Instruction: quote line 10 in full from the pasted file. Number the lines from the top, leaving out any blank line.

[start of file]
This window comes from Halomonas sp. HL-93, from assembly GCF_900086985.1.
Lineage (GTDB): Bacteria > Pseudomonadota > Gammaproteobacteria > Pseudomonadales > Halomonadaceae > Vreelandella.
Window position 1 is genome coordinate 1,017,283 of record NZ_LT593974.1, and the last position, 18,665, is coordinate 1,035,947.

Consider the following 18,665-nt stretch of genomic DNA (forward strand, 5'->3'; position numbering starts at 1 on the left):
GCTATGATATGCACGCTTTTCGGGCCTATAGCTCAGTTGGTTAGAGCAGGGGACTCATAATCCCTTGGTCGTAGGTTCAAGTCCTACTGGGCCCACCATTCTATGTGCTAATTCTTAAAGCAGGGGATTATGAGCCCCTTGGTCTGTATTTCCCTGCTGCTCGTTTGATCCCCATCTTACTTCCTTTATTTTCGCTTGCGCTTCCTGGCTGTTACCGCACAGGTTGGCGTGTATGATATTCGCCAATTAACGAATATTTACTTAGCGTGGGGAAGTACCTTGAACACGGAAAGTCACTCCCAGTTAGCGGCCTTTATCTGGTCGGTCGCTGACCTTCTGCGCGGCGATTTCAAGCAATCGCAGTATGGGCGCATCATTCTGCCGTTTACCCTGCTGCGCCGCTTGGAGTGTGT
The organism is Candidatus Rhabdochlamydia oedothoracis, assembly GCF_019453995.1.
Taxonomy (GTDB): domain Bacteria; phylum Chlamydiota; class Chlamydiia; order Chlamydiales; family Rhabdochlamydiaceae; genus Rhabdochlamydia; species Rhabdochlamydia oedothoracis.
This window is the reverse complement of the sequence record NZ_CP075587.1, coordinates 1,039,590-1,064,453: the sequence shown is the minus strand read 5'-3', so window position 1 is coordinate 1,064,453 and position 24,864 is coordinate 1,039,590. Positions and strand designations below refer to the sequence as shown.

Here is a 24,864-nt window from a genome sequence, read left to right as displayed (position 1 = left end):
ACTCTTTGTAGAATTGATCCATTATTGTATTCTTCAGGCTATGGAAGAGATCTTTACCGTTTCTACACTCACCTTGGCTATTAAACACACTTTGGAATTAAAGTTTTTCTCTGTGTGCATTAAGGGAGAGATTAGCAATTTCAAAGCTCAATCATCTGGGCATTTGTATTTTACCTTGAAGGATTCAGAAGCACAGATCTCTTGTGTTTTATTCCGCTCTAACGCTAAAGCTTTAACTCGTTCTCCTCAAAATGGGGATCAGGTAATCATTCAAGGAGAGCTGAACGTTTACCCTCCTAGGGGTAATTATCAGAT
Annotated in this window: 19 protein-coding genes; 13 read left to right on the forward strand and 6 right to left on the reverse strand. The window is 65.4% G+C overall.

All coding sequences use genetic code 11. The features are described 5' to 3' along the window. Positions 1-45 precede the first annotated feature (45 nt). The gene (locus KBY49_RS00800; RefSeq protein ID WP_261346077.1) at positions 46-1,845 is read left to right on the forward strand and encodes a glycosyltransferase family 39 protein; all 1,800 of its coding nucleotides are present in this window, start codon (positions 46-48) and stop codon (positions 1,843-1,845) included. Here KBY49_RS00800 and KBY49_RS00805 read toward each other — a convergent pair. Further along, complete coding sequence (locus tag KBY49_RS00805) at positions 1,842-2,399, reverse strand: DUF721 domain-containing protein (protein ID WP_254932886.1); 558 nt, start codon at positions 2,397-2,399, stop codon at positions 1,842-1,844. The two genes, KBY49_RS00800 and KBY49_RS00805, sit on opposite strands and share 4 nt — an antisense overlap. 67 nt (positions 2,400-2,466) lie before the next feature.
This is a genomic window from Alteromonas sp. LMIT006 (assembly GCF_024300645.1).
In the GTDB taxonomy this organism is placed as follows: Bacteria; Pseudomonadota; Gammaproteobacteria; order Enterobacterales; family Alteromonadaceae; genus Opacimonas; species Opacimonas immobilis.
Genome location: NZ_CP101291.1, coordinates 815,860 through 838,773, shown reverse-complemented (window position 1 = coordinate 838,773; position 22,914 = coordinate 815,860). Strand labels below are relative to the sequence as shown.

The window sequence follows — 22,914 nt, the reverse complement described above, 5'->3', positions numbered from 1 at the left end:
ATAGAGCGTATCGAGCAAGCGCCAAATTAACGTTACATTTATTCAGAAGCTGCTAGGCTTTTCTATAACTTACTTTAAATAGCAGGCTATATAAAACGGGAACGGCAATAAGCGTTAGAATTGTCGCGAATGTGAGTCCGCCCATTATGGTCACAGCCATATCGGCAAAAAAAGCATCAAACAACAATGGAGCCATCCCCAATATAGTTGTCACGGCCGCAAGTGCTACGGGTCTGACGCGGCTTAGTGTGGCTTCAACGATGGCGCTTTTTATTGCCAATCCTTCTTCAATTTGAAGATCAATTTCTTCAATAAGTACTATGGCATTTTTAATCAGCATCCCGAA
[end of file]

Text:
ACTCTTTGTAGAATTGATCCATTATTGTATTCTTCAGGCTATGGAAGAGATCTTTACCGTTTCTACACTCACCTTGGCTATTAAACACACTTTGGAATTAAAGTTTTTCTCTGTGTGCATTAAGGGAGAGATTAGCAATTTCAAAGCTCAATCATCTGGGCATTTGTATTTTACCTTGAAGGATTCAGAAGCACAGATCTCTTGTGTTTTATTCCGCTCTAACGCTAAAGCTTTAACTCGTTCTCCTCAAAATGGGGATCAGGTAATCATTCAAGGAGAGCTGAACGTTTACCCTCCTAGGGGTAATTATCAGAT